“The world is too dangerous for anything but truth and too small for anything but love.”
--–William Sloane Coffin, Jr.
I missed an important obituary last month, and I’m probably not alone. The Rev. William Sloane Coffin, Jr., died on April 12th at the age of 81.
I didn’t see any coverage of his death in our local newspaper or even on the PBS Newshour, and I suppose that in this time when the big name preachers are all card-carrying members of the Religious Right, I shouldn’t be surprised. But the fact that his passing merited little notice tells you just how far we’ve come in redefining Christianity and in repositioning the middle of the political spectrum.
For those too young to remember, and for those who have forgotten or foresworn the ‘60s, Coffin was an outspoken Christian leader and activist as chaplain at Yale University (1958-1976) and as Senior Minister at the Riverside Church in New York City (1977-1987). While at Yale, he became nationally recognized during both the Civil Rights and anti-Vietnam War movements.
He was arrested in 1961 while working to end segregation as a Freedom Rider in Montgomery, Alabama. He said at the time, “Every minister is given two roles, the priestly and the prophetic. The prophetic role is the disturber of the peace, to bring the minister himself, the congregation and the entire moral order to some judgment.”
To the children of the late ‘60s, he was best known for his early opposition to the Vietnam War. By 1967, he had decided that political leaders were not listening to reason and made a decision to use civil disobedience to bring about change in military policy. He was arrested for conspiracy to counsel draft evasion in 1968. As the Vietnam debacle dragged on, he remained a high profile peace activist. But he also played a major role in preventing violence from erupting on the Yale campus when other colleges and universities were literally exploding.
In later years, he continued his activities for peace, nuclear disarmament, poverty, homelessness, environmentalism and other moral and ethical issues.
Ironically, Coffin’s death coincided with the arrival of Kevin Phillips’ new book, American Theocracy, on the best seller lists. Phillips posits that our country is headed for ruin as a result of our thirst for oil, our spiraling personal and national debt, and because of the apocalyptic mindset of radical evangelical Christianity that has taken hold of the Republican Party.
In an April 2nd Washington Post piece titled “How the GOP Became God’s Own Party,” Phillips wrote, “The Republican Party has become the first religious party in U. S. History.”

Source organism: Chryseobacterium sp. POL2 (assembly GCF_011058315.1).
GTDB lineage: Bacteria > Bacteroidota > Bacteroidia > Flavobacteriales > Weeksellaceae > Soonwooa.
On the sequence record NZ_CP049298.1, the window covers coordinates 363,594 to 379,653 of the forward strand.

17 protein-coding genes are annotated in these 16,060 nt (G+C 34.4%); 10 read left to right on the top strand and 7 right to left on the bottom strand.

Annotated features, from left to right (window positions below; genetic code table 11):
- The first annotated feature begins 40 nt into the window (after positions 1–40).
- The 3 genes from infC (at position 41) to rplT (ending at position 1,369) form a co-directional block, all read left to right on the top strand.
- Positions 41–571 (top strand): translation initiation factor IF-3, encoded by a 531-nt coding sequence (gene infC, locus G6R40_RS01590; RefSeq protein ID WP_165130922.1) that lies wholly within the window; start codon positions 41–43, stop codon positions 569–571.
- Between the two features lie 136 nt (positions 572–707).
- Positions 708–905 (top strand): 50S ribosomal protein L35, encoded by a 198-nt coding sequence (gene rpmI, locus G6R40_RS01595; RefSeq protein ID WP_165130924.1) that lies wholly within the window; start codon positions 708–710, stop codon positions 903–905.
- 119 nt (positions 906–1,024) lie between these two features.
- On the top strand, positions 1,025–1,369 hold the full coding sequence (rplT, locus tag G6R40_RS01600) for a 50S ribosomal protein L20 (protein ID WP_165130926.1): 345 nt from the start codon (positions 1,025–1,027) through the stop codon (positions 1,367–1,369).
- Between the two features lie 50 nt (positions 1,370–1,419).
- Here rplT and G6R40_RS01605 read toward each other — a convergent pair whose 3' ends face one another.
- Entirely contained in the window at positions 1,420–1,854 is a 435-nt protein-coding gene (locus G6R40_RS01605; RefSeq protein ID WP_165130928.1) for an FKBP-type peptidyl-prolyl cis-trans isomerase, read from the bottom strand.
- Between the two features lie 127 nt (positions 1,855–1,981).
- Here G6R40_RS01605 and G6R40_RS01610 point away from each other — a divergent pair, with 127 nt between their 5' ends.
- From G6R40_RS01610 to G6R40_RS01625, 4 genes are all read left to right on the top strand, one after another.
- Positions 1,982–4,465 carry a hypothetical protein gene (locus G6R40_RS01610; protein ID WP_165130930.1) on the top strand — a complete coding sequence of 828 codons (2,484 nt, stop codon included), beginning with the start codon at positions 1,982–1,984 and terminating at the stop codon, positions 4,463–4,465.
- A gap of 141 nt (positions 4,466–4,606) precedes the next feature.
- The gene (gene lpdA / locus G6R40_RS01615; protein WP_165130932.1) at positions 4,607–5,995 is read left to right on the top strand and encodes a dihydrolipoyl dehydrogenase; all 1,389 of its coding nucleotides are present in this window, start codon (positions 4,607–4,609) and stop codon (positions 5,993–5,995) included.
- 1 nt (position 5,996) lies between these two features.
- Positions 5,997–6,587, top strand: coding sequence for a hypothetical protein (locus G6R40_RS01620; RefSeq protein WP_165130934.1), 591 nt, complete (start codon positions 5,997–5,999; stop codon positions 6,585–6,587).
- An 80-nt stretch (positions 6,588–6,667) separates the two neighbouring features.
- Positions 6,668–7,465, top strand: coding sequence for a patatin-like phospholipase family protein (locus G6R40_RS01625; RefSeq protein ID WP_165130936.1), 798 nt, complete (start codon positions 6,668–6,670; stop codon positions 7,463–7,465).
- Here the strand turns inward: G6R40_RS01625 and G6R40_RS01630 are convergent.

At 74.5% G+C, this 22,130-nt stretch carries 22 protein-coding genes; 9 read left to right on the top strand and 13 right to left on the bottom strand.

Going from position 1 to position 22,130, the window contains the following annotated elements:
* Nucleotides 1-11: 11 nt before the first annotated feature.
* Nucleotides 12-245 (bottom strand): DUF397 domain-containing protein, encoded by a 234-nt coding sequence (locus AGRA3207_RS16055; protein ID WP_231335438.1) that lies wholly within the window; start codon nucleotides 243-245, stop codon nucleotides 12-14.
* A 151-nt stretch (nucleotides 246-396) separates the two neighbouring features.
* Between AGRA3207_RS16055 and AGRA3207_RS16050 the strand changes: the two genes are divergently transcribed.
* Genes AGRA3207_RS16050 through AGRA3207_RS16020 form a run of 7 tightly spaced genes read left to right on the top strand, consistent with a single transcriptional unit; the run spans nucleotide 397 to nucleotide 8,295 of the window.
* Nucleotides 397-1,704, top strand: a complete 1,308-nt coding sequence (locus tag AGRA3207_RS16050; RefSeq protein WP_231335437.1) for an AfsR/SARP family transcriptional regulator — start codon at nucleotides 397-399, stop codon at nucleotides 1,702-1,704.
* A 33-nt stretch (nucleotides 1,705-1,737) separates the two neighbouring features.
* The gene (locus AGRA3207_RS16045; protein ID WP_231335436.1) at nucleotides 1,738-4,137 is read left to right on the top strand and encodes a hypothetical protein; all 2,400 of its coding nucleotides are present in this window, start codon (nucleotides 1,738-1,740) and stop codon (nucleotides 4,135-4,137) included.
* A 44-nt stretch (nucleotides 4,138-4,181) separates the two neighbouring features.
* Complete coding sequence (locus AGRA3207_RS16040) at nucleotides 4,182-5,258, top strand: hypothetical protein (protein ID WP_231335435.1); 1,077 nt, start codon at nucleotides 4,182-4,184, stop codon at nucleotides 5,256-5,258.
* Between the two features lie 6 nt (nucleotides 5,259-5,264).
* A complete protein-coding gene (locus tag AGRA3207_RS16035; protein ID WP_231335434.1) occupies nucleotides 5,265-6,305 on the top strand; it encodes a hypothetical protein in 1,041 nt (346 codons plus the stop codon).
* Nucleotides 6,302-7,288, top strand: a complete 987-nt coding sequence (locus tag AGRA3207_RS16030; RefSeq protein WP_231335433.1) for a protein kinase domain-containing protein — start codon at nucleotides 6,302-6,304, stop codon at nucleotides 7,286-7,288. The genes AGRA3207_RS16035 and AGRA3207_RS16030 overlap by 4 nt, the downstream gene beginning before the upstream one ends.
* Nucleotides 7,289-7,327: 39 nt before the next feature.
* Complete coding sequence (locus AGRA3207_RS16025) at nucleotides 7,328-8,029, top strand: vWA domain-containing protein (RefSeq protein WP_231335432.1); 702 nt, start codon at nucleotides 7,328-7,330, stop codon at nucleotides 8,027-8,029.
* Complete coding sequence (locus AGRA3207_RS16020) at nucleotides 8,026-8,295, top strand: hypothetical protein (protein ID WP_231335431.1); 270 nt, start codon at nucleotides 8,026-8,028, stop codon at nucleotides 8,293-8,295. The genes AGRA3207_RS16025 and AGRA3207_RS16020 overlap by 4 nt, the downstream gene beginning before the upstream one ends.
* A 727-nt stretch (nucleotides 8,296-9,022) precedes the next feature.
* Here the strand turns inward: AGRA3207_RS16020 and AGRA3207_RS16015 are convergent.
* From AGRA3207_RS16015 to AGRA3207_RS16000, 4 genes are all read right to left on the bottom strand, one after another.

He points out that millions of members of the new Republican coalition believe that the Armageddon mentioned in the book of Revelation is literally just around the corner and that the chaos in the Middle East is a harbinger for the second coming of Christ. He also notes that these folks share “a Bible-based disbelief in Darwinian theories of evolution, dismissal of global warming, disagreement with geological explanations of fossil-fuel depletion, religious rejection of global population planning, derogation of women's rights and opposition to stem cell research.”
Contrast that with the words of William Sloane Coffin: “Christians have to listen to the world as well as to the Word—to science, to history, to what reason and our own experience tell us. We do not honor the higher truth we find in Christ by ignoring truths found elsewhere.”
It’s important to remember that Christianity has not always been represented in the public eye by charlatans, shysters, kooks and far right propagandists like Pat Robertson and Jerry Falwell. There was, in fact, a time in my memory when such preachers were relegated to the fringes, a sad and irrelevant joke to most thinking believers. There’s always been a constituency for such characters, but they didn’t get much credence from the mainstream of American society.
Times are different now, but hardly monolithic. Those who have actually read and comprehend the message of the Gospels could probably use a little shoring up. It’s easy to feel alone amidst the loud and ugly onslaught.
“My understanding of Christianity is that it underlies all progressive moves to implement more justice, [to] get a higher degree of peace in the world," Coffin told Bill Moyers in a televised interview two years ago. “The impulse to love God and neighbor—that impulse is at the heart of Judaism, Islam, and Christianity. No question about it.”
copyright © 2006 Jim Newsom. All Rights Reserved.